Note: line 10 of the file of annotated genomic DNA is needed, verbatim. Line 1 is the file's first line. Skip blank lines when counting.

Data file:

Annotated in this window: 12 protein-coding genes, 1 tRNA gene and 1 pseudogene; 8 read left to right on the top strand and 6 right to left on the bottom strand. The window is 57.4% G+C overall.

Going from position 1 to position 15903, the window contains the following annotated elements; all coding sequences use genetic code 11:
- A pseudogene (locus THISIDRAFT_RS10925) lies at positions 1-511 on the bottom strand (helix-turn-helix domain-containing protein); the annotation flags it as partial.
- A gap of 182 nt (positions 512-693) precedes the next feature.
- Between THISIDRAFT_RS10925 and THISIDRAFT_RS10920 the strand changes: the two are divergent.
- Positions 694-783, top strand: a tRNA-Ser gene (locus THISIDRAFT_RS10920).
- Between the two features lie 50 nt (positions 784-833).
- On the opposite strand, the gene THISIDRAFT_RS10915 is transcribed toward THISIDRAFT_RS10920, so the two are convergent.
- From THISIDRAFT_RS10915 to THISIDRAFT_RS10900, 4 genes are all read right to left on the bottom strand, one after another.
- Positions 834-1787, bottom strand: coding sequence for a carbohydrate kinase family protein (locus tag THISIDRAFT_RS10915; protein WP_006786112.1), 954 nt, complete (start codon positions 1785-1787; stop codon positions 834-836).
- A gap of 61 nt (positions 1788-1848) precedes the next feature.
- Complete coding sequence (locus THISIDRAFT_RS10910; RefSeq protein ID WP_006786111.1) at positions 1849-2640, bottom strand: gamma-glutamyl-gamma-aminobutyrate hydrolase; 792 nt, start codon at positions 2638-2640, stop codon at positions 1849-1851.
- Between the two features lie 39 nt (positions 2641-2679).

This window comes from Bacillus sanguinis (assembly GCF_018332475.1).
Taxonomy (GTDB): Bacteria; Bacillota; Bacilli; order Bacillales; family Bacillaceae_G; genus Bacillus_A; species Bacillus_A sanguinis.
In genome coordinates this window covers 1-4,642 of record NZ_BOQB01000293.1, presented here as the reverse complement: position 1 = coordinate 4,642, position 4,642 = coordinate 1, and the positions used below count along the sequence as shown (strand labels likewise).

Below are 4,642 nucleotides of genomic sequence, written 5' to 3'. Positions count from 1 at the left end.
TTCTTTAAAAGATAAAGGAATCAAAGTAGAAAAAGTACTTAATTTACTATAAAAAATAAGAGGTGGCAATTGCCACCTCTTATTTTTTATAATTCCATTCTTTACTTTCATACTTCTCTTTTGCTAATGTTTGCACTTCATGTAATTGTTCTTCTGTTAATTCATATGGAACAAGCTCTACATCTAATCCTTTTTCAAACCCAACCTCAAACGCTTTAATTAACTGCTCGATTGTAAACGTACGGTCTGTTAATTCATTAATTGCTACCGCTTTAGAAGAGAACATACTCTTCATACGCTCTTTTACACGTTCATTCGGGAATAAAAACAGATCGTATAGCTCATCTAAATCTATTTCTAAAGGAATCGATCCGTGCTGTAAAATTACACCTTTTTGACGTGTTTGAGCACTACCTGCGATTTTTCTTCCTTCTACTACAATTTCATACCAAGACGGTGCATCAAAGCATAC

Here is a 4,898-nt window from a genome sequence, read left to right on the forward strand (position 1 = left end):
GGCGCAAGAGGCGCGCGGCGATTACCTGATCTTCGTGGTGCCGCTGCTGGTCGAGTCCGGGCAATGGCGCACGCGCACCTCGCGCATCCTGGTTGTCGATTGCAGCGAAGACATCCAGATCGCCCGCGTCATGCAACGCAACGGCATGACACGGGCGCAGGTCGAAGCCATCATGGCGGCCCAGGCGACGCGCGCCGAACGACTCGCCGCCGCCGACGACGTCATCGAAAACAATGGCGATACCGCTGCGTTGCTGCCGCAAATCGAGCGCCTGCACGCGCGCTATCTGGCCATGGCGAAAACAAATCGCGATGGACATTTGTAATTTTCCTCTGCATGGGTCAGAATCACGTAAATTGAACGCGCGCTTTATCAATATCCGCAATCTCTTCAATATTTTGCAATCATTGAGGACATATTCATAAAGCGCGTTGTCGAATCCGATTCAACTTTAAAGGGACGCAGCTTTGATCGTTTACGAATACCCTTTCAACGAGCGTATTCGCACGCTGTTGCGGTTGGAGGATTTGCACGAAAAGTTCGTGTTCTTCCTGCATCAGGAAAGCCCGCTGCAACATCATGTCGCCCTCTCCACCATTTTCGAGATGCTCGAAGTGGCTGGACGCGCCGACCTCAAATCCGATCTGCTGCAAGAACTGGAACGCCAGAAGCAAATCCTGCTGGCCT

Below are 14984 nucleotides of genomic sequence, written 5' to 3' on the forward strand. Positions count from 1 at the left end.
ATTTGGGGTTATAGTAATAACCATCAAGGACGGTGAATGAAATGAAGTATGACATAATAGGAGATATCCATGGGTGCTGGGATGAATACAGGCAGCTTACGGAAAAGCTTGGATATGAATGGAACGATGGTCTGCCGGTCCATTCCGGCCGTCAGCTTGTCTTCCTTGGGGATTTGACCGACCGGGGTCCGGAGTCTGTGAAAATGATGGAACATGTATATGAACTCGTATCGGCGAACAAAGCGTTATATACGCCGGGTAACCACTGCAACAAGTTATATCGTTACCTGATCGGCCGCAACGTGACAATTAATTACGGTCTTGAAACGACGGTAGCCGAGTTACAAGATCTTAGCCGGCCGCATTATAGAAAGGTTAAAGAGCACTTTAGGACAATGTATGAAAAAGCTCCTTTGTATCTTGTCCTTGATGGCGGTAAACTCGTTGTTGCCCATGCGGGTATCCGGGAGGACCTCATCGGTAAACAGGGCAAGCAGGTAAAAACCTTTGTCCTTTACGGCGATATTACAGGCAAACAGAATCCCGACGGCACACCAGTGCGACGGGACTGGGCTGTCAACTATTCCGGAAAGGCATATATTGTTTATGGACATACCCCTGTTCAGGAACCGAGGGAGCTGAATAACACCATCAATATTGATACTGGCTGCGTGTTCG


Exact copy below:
- Positions 834-1787, bottom strand: coding sequence for a carbohydrate kinase family protein (locus tag THISIDRAFT_RS10915; protein WP_006786112.1), 954 nt, complete (start codon positions 1785-1787; stop codon positions 834-836).